--Originally published at Alan TC201
“Java provides a number of access modifiers to set access levels for classes, variables, methods and constructors. The four access levels are:
- Visible to the package. the default. No modifiers are needed.
- Visible to the class only (private).
- Visible to the world (public).
- Visible to the package and all subclasses (protected).
Default Access Modifier – No keyword:
Default access modifier means we do not explicitly declare an access modifier for a class, field, method, etc.
A variable or method declared without any access control modifier is available to any other class in the same package. The fields in an interface are implicitly public static final and the methods in an interface are by default public.”
Controlling Access to Members of a Class
Access level modifiers determine whether other classes can use a particular field or invoke a particular method. There are two levels of access control:
- At the top level—
public, or package-private (no explicit modifier).
- At the member level—
protected, or package-private (no explicit modifier).
A class may be declared with the modifier
public, in which case that class is visible to all classes everywhere. If a class has no modifier (the default, also known as package-private), it is visible only within its own package (packages are named groups of related classes — you will learn about them in a later lesson.)
At the member level, you can also use the
public modifier or no modifier (package-private) just as with top-level classes, and with the same meaning. For members, there are two additional access modifiers:
private modifier specifies that the member can only be accessed in its own class. The
protected modifier specifies that the member can only be accessed within its own package (as with package-private) and, in addition, by a subclass of its class in another package.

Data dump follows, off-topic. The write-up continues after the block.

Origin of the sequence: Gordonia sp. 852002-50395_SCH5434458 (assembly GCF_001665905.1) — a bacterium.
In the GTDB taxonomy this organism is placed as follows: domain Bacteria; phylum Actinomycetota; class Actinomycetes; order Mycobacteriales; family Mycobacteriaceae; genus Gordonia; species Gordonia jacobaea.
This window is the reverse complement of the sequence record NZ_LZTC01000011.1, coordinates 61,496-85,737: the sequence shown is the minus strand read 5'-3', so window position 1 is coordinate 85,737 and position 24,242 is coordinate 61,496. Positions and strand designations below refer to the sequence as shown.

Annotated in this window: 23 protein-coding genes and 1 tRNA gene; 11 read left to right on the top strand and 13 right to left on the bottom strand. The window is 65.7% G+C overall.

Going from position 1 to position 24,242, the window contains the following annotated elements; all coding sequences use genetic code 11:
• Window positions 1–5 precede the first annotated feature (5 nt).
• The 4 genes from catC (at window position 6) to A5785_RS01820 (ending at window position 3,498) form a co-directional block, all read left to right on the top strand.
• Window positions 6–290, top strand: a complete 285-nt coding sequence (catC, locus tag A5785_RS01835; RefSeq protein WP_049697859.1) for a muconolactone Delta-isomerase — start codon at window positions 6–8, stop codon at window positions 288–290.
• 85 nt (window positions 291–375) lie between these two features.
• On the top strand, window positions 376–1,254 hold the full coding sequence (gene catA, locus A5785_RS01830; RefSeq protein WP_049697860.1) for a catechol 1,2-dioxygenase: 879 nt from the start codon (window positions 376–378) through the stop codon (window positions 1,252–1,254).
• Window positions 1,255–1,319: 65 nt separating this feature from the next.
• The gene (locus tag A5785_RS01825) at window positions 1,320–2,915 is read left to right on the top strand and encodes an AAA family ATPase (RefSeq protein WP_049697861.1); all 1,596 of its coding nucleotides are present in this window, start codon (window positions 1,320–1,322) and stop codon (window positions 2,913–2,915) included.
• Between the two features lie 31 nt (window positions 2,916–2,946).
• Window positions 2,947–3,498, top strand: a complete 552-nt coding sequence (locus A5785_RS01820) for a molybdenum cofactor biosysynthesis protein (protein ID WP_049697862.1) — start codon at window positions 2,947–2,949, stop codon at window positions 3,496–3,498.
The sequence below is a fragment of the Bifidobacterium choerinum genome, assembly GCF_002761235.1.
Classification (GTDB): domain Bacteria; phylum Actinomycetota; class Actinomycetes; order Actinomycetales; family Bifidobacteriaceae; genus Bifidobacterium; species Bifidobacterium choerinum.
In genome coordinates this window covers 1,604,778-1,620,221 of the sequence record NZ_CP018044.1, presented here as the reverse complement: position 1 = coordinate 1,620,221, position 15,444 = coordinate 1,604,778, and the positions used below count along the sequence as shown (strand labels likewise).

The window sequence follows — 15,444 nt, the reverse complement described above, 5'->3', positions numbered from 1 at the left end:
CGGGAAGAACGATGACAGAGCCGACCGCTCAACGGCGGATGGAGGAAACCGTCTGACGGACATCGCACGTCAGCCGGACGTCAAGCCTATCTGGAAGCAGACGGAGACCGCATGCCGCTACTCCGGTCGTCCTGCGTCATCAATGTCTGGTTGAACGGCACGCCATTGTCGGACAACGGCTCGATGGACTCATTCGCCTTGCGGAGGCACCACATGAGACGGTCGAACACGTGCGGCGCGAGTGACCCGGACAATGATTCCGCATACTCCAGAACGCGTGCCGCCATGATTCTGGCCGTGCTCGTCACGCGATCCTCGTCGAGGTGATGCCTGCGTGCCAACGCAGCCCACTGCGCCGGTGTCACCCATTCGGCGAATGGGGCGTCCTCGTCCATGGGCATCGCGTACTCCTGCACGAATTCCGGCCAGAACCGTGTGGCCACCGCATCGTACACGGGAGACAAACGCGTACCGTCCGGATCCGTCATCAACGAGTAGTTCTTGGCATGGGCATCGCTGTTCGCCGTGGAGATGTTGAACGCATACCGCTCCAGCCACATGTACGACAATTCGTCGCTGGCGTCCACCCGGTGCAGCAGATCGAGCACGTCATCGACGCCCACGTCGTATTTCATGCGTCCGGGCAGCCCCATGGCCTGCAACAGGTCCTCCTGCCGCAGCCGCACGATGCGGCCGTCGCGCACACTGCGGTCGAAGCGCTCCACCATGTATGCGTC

The following table shows the access to members permitted by each modifier.
The first data column indicates whether the class itself has access to the member defined by the access level. As you can see, a class always has access to its own members. The second column indicates whether classes in the same package as the class (regardless of their parentage) have access to the member. The third column indicates whether subclasses of the class declared outside this package have access to the member. The fourth column indicates whether all classes have access to the member.
Access levels affect you in two ways. First, when you use classes that come from another source, such as the classes in the Java platform, access levels determine which members of those classes your own classes can use. Second, when you write a class, you need to decide what access level every member variable and every method in your class should have.
Let’s look at a collection of classes and see how access levels affect visibility. The following figure shows the four classes in this example and how they are related.
Classes and Packages of the Example Used to Illustrate Access Levels
The following table shows where the members of the Alpha class are visible for each of the access modifiers that can be applied to them.
BLOG POST NOT FINISH, THIS IS ONLY THE INFORMATION